The nascent days of the Internet were a heady time, full of ambitious types deploying Wild West antics such as claim jumping. Google was one of those claim jumpers. As a content creator (book author), I remember the day I heard Google was scanning entire books to make that content freely available to everyone. After all, knowledge is power, they said, and if we share it then won’t the world just be a better place? Whether they knew it or not, at that time Google was the foremost leader in gutting copyright protections, waging battle after battle to stake their claim to sharing content. They said, “It’s an old book. Why should the author care anyway?” However, they learned fast that what they were doing was wrong because content creators such as myself screamed and hollered about them taking away our ability to make money with our intellectual property. Google found out that the words on a page they Continue reading Dear YouTube, thank you for manning up on behalf of content creators
SESAC, ASCAP, and BMI are not music publishers. Neither are any other performing rights organizations (PROs) anywhere else in the world. Historically, PROs are supposed to collect royalties from broadcasters (TV and radio) who use music to attract watchers and listeners. They collect money from stage plays that use music, along with a few other sub-categories like jingles. They pay these royalties to either the songwriter, the publisher, or to both, but not to the artists because publishers pay the artists. In other words, the PROs are service providers for publishers. Again, let me repeat: PROs ARE NOT PUBLISHERS. I hope you heard that screaming sentence above. Why am I screaming this? Let me tell you. It’s because I’ve had too many artists who are writing and performing their original songs ask me, “I know I have to get my songs registered with a publisher. Should I go with SESAC, ASCAP, or BMI as my publisher?” Continue reading Neither SESAC, ASCAP, or BMI are music publishers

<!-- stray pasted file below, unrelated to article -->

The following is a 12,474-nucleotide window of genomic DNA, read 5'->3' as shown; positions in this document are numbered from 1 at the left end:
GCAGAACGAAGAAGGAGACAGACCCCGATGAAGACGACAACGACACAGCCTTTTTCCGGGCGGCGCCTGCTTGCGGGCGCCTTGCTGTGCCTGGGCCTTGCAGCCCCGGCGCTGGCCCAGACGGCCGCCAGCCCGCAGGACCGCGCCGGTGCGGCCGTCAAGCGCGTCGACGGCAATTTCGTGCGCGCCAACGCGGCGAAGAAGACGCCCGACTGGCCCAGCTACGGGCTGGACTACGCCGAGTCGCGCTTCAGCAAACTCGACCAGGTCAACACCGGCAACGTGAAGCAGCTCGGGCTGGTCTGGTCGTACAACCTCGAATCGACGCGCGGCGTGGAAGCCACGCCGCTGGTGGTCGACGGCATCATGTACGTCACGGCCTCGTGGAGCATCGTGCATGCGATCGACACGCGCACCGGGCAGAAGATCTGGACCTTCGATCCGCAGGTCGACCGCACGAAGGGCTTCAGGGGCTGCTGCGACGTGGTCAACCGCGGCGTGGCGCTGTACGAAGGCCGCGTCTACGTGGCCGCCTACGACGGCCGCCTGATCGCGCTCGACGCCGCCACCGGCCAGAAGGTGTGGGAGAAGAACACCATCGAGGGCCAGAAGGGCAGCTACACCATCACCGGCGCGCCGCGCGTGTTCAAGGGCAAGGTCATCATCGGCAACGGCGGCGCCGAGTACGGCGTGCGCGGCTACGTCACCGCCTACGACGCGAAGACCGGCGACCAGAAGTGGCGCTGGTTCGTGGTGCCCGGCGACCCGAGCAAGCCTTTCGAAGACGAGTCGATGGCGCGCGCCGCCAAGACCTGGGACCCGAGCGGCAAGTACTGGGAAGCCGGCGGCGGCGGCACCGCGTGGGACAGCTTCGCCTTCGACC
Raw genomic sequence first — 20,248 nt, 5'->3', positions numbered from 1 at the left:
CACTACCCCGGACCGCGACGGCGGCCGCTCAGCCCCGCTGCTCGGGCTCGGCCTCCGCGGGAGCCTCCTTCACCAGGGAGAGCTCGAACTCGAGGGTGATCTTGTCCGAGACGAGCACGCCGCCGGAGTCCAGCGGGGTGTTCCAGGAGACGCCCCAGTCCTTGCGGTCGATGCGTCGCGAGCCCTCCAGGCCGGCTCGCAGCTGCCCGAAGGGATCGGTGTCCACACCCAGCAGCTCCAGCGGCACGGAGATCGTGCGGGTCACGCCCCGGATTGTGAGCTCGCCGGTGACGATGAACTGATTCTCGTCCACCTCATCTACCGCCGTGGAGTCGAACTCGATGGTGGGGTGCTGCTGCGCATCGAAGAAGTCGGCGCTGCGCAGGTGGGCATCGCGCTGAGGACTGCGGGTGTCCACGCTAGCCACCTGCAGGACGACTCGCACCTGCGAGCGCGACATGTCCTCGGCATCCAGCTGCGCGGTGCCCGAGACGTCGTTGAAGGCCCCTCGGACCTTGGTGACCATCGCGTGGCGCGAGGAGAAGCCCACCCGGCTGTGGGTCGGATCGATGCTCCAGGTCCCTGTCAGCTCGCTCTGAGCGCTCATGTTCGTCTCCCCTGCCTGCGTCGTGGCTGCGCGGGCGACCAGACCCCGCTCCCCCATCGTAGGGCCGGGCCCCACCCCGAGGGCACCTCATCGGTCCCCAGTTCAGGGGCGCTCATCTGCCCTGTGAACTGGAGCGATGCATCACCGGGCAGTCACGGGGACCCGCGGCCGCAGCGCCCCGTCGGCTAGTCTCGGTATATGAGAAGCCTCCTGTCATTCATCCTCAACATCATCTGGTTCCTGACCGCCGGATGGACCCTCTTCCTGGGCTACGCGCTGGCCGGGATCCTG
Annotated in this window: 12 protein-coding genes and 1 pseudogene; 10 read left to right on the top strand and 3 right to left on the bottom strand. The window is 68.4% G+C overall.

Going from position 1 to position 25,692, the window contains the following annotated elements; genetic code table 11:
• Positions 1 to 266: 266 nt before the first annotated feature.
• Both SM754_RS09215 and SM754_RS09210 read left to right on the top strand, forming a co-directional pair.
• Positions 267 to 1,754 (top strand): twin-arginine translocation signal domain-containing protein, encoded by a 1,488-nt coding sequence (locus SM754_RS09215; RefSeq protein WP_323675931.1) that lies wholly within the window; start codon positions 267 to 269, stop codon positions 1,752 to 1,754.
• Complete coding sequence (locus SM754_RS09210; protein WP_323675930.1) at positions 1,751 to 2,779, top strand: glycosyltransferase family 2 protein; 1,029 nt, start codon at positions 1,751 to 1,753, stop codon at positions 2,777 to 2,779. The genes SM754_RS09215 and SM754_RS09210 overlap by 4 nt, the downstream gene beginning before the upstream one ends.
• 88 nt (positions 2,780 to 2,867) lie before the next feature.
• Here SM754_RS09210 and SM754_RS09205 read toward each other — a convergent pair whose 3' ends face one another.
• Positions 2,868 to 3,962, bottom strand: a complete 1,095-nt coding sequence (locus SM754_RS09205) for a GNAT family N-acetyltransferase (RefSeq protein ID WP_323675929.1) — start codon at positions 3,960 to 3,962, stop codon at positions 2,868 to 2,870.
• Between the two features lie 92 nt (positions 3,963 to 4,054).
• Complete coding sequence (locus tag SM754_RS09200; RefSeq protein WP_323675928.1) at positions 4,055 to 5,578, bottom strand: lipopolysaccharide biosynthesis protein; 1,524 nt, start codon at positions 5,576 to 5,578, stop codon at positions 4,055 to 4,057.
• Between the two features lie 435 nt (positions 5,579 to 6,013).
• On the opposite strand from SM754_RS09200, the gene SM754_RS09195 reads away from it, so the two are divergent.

These days labels want from artist(s)/bands the following things. One: Provable fan interaction based on live-show ticket, merch, and CD/Download sales documented through a third-party payment processor and industry reporting source. Two: Songs with a clear license (which means has not been placement with digital aggregators such as CD Baby, TuneCore, etc.) Three: A solid business structure (signed band agreements and more). Four: Consistent marketing. Therefore, these beg the questions — First, why do you need a label if you are already doing it all anyway? In other words, what do they bring to the table other than their hunger for your profits? Second, if your success is getting big and you need an investor (such as a label), when is it best to bring them on? Furthermore, how can they be held accountable for their end of the deal? I wrote this book for indie artists who are searching for Continue reading This begs the questions